Subsidies Won’t Fix the Permanent Damage Trump’s Tariffs Have Done to America’s Farmers

On Tuesday, the Trump administration announced a $12 billion relief package for American farmers to compensate them for the damage done by the tariffs President Trump has imposed. The administration is dodging several bullets with how it designed the program, but there is a fundamental irony here: using taxpayers’ money to compensate people for a problem the administration created.

With this program, no additional legislation or Congressional approval is required. It uses existing programs under the umbrella of the Commodity Credit Corporation (CCC), which helps farmers deal with the consequences of crop cycles and unexpected weather disasters. In addition, the program appears to fit within the limitations of U.S. agriculture subsidies maintained by the World Trade Organization, which should forestall litigation there, or at least allow the U.S. to prevail if challenged.

However, this is a distortion of the CCC’s purpose. It also appears that if all $12 billion is spent, it will more than double the CCC’s annual outlay. It would still be within the borrowing ceiling, but could limit funds needed for other purposes, like responding to weather disasters or non-trade-related price declines.

In addition, while the program may survive WTO litigation, it could still face retaliation from foreign countries arguing that the payments are subsidies, which would give our farmers an advantage in the marketplace. That’s a stretch, but the president has already moved the trading system into a world where neither reality nor rules matter, so we should not be surprised when other countries respond in kind.

And let’s not forget that this is a short-term measure to deal with what is likely to be a long-term problem. The program is intended to deal with the current crop year, and there is no intention at this point to extend it. This is probably based on the president’s view that if you hit people hard enough with tariffs, they’ll fold, give him what he wants, and he can remove the tariffs and restore farmers’ overseas markets. But any farmer who exports will tell you that is simply wrong. Foreign markets are painstakingly developed, relationship-based, and, once lost, cannot simply be restored by flicking a switch and turning off the tariffs. The damage done so far is going to last far beyond the current crop year and may well be permanent.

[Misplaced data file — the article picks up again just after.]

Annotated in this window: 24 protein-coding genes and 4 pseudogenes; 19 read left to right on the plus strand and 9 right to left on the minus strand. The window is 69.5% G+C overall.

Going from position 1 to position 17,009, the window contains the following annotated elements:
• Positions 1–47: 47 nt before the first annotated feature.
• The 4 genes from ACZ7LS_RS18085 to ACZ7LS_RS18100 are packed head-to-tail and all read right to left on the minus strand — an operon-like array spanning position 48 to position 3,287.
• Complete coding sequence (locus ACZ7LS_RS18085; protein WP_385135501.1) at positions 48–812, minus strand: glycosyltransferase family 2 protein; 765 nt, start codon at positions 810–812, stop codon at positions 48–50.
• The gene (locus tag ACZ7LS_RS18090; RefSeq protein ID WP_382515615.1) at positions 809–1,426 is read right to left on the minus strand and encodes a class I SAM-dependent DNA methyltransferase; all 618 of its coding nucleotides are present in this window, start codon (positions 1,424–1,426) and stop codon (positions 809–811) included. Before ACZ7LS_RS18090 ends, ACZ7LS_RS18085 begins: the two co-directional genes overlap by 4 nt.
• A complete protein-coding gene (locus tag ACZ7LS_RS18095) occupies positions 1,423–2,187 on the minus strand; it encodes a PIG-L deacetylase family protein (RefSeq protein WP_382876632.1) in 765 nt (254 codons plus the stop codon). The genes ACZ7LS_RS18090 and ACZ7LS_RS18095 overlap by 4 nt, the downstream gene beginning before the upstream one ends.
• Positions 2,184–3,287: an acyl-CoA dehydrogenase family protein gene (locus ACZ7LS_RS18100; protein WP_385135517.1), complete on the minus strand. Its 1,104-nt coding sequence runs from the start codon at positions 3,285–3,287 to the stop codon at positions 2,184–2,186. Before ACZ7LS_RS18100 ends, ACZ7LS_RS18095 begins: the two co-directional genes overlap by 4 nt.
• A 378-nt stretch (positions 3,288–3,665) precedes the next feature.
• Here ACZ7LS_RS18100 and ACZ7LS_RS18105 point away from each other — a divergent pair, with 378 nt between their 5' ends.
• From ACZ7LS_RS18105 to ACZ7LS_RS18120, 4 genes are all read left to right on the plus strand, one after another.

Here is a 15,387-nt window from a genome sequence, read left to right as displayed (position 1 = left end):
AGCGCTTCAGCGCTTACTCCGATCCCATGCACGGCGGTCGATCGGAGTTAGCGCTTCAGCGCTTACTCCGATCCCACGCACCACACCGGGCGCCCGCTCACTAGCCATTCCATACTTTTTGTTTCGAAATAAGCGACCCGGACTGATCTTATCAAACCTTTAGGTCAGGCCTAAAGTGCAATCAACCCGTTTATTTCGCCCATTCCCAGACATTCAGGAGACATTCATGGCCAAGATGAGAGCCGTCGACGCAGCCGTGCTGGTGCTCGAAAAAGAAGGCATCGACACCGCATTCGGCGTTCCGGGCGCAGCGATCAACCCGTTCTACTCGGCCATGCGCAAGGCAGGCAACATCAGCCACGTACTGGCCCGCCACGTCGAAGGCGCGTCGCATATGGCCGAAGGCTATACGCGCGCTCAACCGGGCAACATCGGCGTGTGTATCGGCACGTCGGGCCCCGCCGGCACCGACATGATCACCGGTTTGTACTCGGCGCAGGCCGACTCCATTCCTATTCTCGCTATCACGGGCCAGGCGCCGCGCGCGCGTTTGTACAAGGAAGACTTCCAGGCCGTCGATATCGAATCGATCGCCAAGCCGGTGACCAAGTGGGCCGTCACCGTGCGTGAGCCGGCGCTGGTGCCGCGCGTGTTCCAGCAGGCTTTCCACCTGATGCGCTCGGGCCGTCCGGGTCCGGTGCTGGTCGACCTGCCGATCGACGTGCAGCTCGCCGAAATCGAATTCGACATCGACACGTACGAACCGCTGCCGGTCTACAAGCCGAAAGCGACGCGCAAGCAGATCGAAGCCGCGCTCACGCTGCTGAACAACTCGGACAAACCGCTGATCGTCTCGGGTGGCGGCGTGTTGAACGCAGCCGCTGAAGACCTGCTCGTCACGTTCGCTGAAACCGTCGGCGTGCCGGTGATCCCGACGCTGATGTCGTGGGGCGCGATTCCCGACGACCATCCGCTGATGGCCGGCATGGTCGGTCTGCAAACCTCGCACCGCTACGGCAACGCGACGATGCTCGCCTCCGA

Even if those markets could be restored if the tariffs were removed, there is not much evidence to suggest they’re going away anytime soon. So far, there is not much in the president’s win column on trade. NAFTA talks are stalled; Chinese talks are currently non-existent; and the only negotiation he’s completed—with Korea—may unravel over the threat of additional auto tariffs. That means we are in this for the long haul with likely permanent consequences.


Farmers are making clear this is not what they want. They want free trade and open markets. A cynic would say they’ll probably complain and take the money anyway, but they won’t be happy about it, which means the president may not get the political bump he is hoping for.

The irony of this remains inescapable. The president created this problem. The solution to a bad policy is to remove the policy. Instead, he is compounding the error by adding another bad policy on top of the first, and sending the bill to the nation’s taxpayers—a bill that is likely to extend beyond the first year. It also raises, again, the irony of the Republican Party’s position. It has long stood for free trade, free markets, fiscal conservatism, and reduced government spending. Yet here it is supporting a president who has abandoned all those principles. Historians will debate whether the party has lost its mind or its soul—or both.

William Reinsch holds the Scholl Chair in International Business at the Center for Strategic and International Studies in Washington, D.C. He is also a trade expert on the podcast The Trade Guys.

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